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What is Risk Management?

Updated: Apr 9

Risk management is the fundamental process of thinking about what bad things may happen; one way to look at it, is the corporate world’s way of documenting fear, something that could happen but may never happen. In the cyber security world, there is a term called FUD (Fear, Uncertainty, and Doubt), which I hate. It is used by vendors to sell products, and I guess the uncertainty and doubt come from a lack of understanding of the fears that are relevant to your business.



Blue digital screen, human hand reaching to select an icon. Title Risk Management

 

This is why risk management is essential; understanding your risks helps you define controls (or not) to protect and/or minimise the impact of the damage these risks may cause.

 

Risk Management Standards

 

There are several well-known risk management standards out there, including ISO 27005, ISO 31000, NIST SP 800-30, COSO, and COBIT, and modelling or risk identification processes like STRIDE, DREAD, and PASTA.

 

Find one that works for you and adopt it, or define your own process. As long as it is repeatable and the output is consistent, it really doesn’t matter.

 

So, let’s define some of the key aspects of risk management.

 

Understanding Risk: Definitions and Concepts

 

Threats and vulnerabilities are the fundamental reason you are doing risk management. A threat is a constant; they take advantage of vulnerabilities to cause harm; a simple example would be a thief. A vulnerability, on the other hand, can be lessened or removed, and the level of control you implement would be appropriate to what you are protecting; for instance, an open window is a vulnerability or weakness in your home security, you could simply close the window or improve security by applying greater controls such as bars or an alarm system.

 

The thief (threat) takes advantage of the open window (vulnerability) to break in and steal your assets. That is the risk. Threat and vulnerability are just a way of representing it.

How you document this will be determined by your process. You will need some kind of risk register to document your risk (we will explore this more next week in: What is a Risk Register?)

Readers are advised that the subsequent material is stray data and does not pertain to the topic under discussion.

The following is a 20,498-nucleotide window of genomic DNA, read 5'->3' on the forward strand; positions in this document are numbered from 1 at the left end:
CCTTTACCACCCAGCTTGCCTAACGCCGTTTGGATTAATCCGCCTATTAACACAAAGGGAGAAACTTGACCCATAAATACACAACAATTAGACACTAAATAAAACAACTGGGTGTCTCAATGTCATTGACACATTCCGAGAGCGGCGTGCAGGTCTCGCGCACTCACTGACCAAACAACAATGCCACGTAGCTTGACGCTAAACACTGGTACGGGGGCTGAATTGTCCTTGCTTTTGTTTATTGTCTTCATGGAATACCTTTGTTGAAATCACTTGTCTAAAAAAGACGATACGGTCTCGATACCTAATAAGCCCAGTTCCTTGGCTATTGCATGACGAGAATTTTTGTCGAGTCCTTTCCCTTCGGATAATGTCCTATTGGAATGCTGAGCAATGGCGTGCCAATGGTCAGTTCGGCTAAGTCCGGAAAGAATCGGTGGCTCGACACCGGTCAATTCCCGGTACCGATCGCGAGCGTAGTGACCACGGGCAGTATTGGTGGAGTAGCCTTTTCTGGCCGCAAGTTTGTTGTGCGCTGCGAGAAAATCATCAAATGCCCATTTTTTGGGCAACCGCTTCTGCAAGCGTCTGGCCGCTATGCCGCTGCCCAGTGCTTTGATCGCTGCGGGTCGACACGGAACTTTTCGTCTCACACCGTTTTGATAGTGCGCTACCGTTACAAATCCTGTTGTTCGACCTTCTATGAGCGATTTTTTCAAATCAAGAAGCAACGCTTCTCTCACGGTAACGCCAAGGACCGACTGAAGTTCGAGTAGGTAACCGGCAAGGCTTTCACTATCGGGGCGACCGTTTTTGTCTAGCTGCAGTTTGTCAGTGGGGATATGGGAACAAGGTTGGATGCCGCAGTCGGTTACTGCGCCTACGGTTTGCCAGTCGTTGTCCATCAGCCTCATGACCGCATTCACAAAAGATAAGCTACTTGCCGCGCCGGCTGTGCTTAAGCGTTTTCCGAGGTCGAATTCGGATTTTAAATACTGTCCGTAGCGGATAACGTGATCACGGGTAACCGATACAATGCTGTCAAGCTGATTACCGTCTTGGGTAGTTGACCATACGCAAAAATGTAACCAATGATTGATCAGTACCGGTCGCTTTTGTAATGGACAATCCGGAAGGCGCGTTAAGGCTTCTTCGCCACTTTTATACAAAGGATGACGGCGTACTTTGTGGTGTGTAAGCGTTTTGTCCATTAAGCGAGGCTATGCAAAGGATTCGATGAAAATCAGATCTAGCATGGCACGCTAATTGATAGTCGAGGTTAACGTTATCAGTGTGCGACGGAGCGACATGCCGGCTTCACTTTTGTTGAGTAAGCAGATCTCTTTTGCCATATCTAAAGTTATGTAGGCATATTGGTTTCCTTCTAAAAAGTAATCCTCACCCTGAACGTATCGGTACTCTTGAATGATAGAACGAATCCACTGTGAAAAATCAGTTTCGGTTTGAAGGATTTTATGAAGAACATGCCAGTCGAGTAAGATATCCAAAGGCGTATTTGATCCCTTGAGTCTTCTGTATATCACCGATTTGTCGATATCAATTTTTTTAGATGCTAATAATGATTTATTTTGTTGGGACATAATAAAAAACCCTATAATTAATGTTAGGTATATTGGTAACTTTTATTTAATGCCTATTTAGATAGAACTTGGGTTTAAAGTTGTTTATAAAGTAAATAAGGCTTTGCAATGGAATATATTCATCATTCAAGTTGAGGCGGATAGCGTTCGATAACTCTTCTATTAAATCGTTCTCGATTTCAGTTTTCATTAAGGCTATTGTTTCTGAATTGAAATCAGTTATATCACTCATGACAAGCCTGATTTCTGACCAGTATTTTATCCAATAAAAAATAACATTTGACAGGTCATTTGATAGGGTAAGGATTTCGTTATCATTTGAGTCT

Risk is a basic calculation of impact multiplied by likelihood. Now, there are extensions that can be added to that, but you are adding complexity to an already complex system. Essentially, most of the extensions add little value, and routine review will ensure any additional factors effecting risk can be calculated.

 

Risk scoring. Once you have your threat and associated vulnerability defined, you need to score the risk. This will help you decide whether to do anything. There are many ways to score, but 3x3, 5x5, and HML (High, Medium, and Low) are the most common.


Visual representation of risk scoring. Using High Medium, Low or Red, Amber, Gree
Risk Scoring Example

Consistency is key when scoring, so you need a method to ensure this. A dedicated risk analyst/officer can assist with this, as a consistent person is helping drive scoring. 3x3 and 5x5 are easier mathematically and if you use HML assign scores to them, I tend to use 1,3 and 5 as values for calculating risk. But it still provides understandable terms for everyone to use without having to quantify a value.

All risks should have an owner, and that person should have enough authority to make decisions on that risk.

 

Importance of Risk Management in Business

 

Risk management is a critical aspect of business operations. It helps to understand what is needed to protect the organisation from potential threats and vulnerabilities. By identifying these risks, they can be mitigated proactively to protect the business’s assets.

 

I firmly believe that risk management should form the basis of all your decisions, this goes beyond cyber security, if you have no risk or opportunities (yes risk can bring opportunities) what are spending time and money on trying to fix/prevent?

 

Benefits of Implementing a Risk Management Strategy

 

A risk management strategy allows for consistent, successful, and routine identification and management of risks and opportunities. To be effective, risks need to be scored consistently. This ensures that each risk is managed appropriately, reducing bias, which can result in resource overspending.

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